The “safe” is a U.S.B. drive with a numeric keypad and encryption. (Nicely old fashioned, it reminds me of the old lock I had on my high school locker.) After you enter your four-digit code, you have 30 seconds to insert the device into a computer before it locks. It also locks if it sits idle in the computer for more than three minutes.

All the necessary software is on the drive, and it can be used on any PC without leaving a trace. The software has forms that can be filled out with important phone numbers, addresses, account data and so forth. The drive is available for $49 at

Better yet, you can register and back up your information on the company’s secure Web site - your info is safe - even if you lose the device. The company also protects the hardware from being hacked. If you try to remove the flash memory chip, it will stop working.

Wednesday, August 27, 2008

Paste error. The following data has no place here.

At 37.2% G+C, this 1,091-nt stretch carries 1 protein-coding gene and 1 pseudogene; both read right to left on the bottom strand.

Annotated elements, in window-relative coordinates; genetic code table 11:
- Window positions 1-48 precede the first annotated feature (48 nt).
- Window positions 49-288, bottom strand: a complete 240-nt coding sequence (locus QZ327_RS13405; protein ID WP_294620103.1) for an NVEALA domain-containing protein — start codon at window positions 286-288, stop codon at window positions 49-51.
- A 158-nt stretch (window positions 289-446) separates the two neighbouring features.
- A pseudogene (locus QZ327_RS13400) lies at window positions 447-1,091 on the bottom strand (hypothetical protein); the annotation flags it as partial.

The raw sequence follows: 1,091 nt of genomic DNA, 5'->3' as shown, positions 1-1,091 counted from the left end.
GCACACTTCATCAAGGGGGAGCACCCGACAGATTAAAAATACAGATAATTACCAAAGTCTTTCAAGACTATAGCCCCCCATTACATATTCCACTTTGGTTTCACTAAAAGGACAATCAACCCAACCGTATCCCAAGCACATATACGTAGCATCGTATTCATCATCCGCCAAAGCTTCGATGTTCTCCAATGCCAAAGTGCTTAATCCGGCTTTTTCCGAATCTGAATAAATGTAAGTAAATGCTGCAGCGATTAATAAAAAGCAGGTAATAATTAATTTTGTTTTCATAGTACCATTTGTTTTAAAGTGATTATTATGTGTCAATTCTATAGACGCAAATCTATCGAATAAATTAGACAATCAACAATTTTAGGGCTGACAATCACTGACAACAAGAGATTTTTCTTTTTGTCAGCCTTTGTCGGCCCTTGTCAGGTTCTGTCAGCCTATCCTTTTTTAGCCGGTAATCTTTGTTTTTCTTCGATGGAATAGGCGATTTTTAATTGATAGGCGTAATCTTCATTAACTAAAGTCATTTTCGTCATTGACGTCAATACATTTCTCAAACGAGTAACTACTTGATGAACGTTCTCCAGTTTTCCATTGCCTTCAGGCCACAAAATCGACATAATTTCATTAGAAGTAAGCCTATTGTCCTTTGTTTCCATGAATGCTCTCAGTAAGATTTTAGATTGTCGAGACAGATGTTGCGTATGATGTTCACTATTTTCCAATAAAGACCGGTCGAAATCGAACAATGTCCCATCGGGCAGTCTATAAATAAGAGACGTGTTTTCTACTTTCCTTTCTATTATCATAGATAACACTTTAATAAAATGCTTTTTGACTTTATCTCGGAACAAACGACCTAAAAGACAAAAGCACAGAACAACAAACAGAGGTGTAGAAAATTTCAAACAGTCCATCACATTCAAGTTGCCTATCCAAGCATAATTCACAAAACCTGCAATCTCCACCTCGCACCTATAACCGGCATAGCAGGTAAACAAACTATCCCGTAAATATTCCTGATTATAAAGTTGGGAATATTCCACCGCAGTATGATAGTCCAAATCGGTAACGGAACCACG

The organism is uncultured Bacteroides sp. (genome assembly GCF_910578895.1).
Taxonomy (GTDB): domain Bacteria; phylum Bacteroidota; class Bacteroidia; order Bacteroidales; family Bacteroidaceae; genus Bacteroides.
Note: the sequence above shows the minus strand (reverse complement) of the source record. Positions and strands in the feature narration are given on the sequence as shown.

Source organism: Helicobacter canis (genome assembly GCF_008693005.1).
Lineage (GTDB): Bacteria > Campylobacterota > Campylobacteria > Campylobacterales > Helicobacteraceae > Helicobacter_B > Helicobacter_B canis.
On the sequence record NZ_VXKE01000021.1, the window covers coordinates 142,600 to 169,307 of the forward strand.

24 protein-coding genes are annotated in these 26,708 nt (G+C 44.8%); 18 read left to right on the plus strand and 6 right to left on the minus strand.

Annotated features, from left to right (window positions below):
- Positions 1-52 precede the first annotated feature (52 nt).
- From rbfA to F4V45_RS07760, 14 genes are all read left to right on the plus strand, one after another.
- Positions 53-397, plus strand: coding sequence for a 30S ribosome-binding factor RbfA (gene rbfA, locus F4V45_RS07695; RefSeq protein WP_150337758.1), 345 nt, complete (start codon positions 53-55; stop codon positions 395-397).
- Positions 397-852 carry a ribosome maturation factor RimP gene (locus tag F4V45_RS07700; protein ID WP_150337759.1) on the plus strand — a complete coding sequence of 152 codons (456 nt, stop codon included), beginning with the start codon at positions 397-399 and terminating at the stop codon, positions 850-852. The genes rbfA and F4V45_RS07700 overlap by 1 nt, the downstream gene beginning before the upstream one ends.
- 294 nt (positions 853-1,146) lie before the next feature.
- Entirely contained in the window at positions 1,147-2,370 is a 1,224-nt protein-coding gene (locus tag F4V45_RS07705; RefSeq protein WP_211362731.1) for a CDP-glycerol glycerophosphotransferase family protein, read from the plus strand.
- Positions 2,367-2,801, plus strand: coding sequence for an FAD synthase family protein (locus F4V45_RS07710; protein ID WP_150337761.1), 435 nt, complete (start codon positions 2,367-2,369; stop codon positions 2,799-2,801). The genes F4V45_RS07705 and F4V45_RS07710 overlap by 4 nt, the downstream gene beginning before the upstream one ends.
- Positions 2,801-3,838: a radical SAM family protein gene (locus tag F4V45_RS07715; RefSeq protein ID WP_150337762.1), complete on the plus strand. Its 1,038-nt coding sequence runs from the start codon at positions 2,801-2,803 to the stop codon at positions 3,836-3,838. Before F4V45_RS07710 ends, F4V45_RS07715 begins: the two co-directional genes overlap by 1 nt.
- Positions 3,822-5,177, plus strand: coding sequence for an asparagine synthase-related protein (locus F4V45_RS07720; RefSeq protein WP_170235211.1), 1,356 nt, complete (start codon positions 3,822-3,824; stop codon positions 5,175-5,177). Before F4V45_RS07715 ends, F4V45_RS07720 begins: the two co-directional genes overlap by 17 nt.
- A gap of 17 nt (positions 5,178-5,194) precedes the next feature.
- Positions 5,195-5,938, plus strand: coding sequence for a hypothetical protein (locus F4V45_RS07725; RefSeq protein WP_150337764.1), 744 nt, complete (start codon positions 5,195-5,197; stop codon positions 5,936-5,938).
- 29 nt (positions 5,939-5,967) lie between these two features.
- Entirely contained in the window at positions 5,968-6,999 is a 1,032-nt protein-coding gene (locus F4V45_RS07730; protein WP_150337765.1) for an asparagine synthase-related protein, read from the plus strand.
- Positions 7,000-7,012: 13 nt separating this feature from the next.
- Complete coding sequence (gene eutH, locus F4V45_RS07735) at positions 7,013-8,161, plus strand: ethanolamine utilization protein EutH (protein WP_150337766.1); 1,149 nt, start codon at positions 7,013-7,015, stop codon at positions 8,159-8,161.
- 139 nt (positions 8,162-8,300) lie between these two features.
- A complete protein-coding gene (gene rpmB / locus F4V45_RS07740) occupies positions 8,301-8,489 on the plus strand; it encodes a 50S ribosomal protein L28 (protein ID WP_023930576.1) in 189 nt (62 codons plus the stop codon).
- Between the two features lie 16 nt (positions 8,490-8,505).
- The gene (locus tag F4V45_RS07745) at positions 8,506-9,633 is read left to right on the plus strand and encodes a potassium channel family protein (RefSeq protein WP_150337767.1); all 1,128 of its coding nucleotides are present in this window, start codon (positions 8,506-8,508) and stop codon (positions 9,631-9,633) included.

Web Secret #13 - getting rid of junk

I call it junk. It’s the software that comes preinstalled on new Windows computers. It is there, usually in a trial version, to entice you to try a particular service or buy the full-featured program. Typically, it might be a trial version of McAfee or Norton, a graphics program like Corel, or offers from Internet service providers like Earthlink. The idea is to send you, the new PC owner, to sites to spend money for products or services, or entice them to use a service free for 30 days, and then buy it.

This unwanted junk can can bog down your operating system and slow its start-up, clog the storage capacity of your hard drive and crowd the desktop with unwanted or unused icons or other irritating graphics.

Who needs it?

Tracking down and eliminating the junk is not hard, but a person unfamiliar with system registries and computer configurations is going to need help. Ironically, the easiest thing might be to use more software.

PC Decrapifier (gotta love that name) is a free download for users of Vista and XP. It locates suspected junk and after a request to confirm, removes it.

Another option is Revo Uninstaller which claims to be a much faster and more powerful alternative to the Windows Add or Remove Programs function. It is easy to understand, and one can review installations either as icons or in a list view. A large “uninstall” button points the way.